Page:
Thursday, December 14, 2006

Racists revealed by Darfur genocide

I was listening to a BBC story on the Darfur genocide yesterday. They interviewed the Zambian ambassador to the United Nations who was very critical of the regime in Sudan who is almost universally believed to be actively backing the genocide. In listening to the ambassador's comments I was struck by how rare they were. The Arab and sub-Saharan African world has been virtually silent on this tragedy.

Sub-Saharan Africa has attacked the United States and Europe for not doing enough to stop the Rwandan genocide. The Arab world stirs up worldwide indignation at the treatment of Palestinians by Israelis in the Occupied Territories.

Fair enough.

If Israel were to refuse to allow one ambulance through a checkpoint, the Arab world would whip up international anti-Israeli hysteria and pass this off as "proof" of a western conspiracy against Islam. If Europe were to refuse a boatload of black African immigrants without documents, African countries would scream racism.

But when the regime in Khartoum is actively complicit in the massacre of hundreds of thousands of people (mostly black and mostly Muslim), the African and Arab worlds, with a few noble exceptions like Zambia, deafen the world with their silence.

Worse yet, when the US and Europe criticize the Sudanese regime for supporting this genocide, African and Arab countries attack THEM for supposedly advancing some sort of neo-imperialist agenda!

Apparently trying to stop the mass slaughter of Africans constitutes neo-imperialism. And protecting mass murderers constitutes some perverted version of pan-Arab or pan-African nationalism.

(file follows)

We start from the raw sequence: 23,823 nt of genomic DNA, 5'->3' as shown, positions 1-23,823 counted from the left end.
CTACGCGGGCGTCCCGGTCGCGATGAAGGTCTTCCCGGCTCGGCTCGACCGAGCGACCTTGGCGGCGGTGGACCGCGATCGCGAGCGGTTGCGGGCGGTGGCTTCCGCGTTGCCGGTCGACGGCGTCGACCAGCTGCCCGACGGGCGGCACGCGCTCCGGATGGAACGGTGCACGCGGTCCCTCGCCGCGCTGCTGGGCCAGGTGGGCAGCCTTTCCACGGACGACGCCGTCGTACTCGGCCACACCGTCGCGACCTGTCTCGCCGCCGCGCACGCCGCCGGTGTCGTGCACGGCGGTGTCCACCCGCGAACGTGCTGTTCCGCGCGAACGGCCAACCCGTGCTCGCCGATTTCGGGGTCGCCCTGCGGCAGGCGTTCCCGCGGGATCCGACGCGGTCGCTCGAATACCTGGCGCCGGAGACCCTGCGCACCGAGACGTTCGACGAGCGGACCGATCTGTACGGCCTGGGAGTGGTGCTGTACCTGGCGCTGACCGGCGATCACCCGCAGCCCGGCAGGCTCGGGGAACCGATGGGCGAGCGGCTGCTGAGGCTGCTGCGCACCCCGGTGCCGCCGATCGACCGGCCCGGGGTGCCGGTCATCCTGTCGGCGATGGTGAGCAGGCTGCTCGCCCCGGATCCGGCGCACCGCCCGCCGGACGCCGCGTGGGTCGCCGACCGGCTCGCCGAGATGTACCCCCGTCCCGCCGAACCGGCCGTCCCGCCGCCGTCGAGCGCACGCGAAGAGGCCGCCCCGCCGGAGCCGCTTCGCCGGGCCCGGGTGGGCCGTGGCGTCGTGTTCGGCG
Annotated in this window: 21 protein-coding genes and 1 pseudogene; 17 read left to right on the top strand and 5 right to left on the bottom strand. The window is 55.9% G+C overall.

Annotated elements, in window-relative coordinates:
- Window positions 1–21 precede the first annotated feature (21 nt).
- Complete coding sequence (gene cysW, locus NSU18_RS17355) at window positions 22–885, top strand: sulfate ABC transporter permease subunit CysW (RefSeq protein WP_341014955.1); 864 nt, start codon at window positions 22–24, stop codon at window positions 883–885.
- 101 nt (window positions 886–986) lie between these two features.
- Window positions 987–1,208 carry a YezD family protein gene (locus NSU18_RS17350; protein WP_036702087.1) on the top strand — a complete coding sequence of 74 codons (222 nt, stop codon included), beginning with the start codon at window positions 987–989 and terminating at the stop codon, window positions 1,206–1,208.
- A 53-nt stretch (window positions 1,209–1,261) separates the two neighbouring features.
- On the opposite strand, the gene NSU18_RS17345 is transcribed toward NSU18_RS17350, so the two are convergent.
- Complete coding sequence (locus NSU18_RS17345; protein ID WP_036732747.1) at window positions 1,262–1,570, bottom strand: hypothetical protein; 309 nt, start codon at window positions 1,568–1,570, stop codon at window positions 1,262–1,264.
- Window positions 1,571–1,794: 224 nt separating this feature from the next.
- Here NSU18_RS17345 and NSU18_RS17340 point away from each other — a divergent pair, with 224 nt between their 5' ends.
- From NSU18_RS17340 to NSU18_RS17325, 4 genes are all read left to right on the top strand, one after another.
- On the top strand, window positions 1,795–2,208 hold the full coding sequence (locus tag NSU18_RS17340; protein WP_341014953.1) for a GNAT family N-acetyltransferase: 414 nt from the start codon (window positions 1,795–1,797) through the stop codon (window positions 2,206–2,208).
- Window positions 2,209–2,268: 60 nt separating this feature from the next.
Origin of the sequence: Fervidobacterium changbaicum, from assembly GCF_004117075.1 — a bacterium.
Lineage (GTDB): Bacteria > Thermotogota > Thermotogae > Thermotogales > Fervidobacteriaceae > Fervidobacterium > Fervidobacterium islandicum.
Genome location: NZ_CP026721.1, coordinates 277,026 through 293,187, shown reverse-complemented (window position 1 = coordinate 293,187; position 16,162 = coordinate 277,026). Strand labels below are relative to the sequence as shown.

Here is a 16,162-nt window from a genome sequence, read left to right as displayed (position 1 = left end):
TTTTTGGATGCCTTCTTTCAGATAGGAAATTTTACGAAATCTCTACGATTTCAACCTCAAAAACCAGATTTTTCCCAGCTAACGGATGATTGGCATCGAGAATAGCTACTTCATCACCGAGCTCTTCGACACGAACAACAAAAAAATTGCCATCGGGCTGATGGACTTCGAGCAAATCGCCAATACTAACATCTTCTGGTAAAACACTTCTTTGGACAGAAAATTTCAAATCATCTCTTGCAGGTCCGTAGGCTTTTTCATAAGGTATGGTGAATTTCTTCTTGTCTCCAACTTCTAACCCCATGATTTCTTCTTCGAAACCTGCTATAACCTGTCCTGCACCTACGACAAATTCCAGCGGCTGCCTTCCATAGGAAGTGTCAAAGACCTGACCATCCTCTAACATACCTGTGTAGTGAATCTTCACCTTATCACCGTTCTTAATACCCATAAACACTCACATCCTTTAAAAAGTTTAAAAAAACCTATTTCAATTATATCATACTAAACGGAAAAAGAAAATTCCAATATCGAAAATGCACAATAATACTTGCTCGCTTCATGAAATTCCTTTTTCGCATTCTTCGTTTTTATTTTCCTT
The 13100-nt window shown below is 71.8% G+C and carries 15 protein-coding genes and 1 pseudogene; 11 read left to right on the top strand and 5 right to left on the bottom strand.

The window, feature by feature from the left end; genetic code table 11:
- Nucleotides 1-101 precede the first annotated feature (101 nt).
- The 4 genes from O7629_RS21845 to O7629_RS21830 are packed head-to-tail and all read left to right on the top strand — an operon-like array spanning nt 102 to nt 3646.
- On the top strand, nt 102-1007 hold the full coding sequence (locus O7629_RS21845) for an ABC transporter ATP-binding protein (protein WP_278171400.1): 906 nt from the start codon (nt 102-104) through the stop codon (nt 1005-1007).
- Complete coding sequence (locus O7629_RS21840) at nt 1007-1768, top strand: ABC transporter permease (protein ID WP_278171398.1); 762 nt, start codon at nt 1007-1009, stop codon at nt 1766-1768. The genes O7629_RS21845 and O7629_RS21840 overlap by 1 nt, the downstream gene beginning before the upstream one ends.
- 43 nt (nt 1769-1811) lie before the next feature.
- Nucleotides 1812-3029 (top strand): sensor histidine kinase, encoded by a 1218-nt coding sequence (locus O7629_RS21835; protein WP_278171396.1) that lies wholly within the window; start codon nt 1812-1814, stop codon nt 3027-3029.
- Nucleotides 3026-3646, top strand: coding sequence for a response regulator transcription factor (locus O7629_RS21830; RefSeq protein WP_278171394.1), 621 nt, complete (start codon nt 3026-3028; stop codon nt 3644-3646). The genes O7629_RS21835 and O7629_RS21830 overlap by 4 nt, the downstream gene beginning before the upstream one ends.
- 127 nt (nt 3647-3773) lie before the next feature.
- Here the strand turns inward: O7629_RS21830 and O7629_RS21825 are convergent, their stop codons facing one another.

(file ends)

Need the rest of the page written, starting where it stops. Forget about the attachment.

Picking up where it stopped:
Loathsome!

We know the Sudanese regime is genocidal. But an almost equal tragedy is the way that African and Arab governments are despicably more concerned with opposing Washington than with protecting innocent lives in Darfur.

They have forfeited the moral right to criticize the west for racism.

Update: This news puts the Bush administration in a quandry. The International Criminal Court is investigating crimes against humanity in Darfur and is apparently ready to launch its first prosecution regarding this conflict. The Bush administration has rightly spoken out forcefully against the genocide. But they've also done everything possible to undermine the ICC's legitimacy at every turn. It will be interesting to see whether the US administration is more committed to unilateralism or justice for war criminals and mass murderers.

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